Friday, May 29, 2020

The ‘Bolsonarization’ of Bolivia

Last November’s coup removed Bolivian President Evo Morales from power. Since then the world's media has fallen silent. 

Morales and the Movement Toward Socialism (MAS) party governed the country for 14 years. Certain negative actions and policies of the MAS government over these years in power contributed to its own crisis of legitimacy in the lead up to the October 2019 elections.  In the lead up to the October 20, 2019 election, the MAS and Morales were already mired in a crisis of legitimacy, making them an easier target for the right, which had been consolidating forces and capitalizing off of the errors of the MAS. The issue of fraud during the October 20th elections, which indicated Morales won another term, has been widely debated and investigated. Following the election, protesters against Morales allied with right-wing leader Fernando Camacho and other racist figures, fomenting destabilization and violence in the country in an effort to force Morales out of office. These efforts ultimately created the pretext for a police and military intervention   Regardless of the extent or existence of fraud, the Organization of American States strategically threw gasoline on the fire during a critical moment of the October crisis with their early claims of fraud, pushing the country into violence. On November 8, police across the country mutinied against the government, and the military “suggested” Morales step down on November 10. Morales and other MAS leaders were forced to flee or go into hiding. Morales left the country for Mexico.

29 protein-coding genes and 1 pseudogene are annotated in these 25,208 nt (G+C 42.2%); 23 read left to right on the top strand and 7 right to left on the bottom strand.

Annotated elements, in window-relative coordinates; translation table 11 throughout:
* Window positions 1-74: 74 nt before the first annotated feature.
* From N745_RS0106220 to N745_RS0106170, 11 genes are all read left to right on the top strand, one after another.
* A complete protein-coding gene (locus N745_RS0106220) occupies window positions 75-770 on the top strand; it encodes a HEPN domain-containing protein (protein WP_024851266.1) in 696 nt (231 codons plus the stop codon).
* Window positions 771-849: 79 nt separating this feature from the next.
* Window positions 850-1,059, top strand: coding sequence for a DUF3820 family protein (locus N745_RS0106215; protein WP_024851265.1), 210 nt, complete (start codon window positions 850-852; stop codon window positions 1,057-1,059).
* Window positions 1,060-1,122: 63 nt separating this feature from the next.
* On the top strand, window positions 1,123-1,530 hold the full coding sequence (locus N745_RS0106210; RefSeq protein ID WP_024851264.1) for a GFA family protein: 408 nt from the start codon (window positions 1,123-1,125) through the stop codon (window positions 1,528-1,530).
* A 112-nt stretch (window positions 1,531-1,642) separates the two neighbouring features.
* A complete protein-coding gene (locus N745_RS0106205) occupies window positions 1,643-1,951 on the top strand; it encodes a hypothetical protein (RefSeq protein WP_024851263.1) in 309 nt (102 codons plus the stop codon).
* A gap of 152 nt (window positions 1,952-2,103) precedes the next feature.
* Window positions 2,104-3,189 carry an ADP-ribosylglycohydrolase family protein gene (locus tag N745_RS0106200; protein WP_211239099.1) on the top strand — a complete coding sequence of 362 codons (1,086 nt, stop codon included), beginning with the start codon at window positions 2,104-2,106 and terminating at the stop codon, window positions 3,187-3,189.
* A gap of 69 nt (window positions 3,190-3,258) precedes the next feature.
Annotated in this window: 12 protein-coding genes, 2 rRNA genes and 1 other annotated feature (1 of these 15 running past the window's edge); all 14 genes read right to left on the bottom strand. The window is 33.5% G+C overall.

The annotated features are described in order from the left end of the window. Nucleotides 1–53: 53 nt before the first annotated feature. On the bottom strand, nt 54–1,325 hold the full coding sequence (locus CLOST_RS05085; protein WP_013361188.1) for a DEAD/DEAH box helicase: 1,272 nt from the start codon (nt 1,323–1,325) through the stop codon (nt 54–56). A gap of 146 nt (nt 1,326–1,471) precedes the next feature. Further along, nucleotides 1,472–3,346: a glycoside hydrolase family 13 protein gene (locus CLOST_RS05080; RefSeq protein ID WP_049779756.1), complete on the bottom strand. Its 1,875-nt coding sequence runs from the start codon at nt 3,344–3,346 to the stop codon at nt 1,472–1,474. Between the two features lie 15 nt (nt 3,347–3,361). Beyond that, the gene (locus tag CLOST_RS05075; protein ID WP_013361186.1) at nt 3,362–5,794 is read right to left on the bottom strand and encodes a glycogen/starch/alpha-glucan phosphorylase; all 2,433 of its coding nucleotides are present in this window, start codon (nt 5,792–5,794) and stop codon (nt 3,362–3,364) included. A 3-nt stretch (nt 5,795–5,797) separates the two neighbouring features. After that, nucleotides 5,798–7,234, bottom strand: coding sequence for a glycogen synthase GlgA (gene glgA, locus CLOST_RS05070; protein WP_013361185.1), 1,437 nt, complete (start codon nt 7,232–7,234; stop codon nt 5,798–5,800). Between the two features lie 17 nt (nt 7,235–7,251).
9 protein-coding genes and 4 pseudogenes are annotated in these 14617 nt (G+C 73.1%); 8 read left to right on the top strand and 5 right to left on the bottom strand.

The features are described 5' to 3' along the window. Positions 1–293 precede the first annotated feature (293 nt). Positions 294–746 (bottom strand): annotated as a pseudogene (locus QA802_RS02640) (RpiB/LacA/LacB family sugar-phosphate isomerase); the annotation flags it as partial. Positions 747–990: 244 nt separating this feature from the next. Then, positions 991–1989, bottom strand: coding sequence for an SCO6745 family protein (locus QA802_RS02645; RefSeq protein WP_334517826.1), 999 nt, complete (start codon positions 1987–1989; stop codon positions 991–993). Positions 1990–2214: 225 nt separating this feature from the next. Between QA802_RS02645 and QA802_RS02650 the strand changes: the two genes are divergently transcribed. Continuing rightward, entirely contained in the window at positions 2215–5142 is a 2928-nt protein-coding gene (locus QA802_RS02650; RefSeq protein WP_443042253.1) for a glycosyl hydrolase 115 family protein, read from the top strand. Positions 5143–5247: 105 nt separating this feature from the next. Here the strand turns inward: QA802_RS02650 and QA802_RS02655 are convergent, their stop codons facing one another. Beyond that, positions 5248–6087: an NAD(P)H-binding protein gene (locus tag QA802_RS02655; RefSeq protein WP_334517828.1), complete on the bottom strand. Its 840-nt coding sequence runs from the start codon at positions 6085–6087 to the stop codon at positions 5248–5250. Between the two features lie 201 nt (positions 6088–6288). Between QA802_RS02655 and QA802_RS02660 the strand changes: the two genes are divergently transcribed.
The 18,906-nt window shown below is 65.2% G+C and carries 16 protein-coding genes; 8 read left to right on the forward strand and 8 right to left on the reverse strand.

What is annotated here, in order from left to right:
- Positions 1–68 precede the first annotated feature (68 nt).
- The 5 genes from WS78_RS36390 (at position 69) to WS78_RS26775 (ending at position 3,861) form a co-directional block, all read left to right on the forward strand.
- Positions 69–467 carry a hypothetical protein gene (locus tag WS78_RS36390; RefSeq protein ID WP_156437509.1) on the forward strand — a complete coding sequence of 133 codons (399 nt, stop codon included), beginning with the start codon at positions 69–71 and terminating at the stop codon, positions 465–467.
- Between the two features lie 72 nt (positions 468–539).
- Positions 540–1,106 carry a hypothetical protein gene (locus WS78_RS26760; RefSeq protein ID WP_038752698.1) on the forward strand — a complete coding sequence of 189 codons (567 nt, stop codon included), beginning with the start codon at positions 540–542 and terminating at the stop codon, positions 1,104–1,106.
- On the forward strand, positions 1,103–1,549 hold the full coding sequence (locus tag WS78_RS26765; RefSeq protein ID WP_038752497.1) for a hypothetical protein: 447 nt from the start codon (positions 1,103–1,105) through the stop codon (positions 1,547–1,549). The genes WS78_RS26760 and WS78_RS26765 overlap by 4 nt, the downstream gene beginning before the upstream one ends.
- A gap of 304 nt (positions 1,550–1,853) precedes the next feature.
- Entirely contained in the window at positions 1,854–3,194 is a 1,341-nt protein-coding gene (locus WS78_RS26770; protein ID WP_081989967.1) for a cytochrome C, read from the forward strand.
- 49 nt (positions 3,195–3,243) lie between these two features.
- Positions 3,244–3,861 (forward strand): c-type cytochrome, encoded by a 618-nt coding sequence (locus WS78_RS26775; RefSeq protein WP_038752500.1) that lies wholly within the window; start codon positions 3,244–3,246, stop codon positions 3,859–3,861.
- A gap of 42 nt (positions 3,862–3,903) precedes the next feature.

The Right, having planned for a seizure of the government, took advantage of the power vacuum and entered office with the crucial blessing of the Bolivian armed forces and the US embassy. 

Senator Jeanine Áñez declared herself president in front of an empty Congress on November 12.  State repression immediately following the coup left dozens dead of unarmed protesters and bystanders dead in Senkata and Sacaba, key areas of resistance to the coup regime. and the government has been throwing political enemies behind bars. 

Following Áñez’s seizure of power, Bolivia has endured the worst state violence and political persecution it has seen in decades.

“They’re criminalizing social protest…" Bolivian journalist Fernando Molina explained. “There’s a ‘Bolsonarization’ of Bolivia.”

The Áñez government threatens to roll back major progressive policies of the MAS, as well as victories won in the streets by Bolivia’s broad social, labor, and indigenous movements.

“The coup d’état is not just against the state, the government, but also the social movement organizations,” Aymara feminist activist Adriana Guzmán explained.

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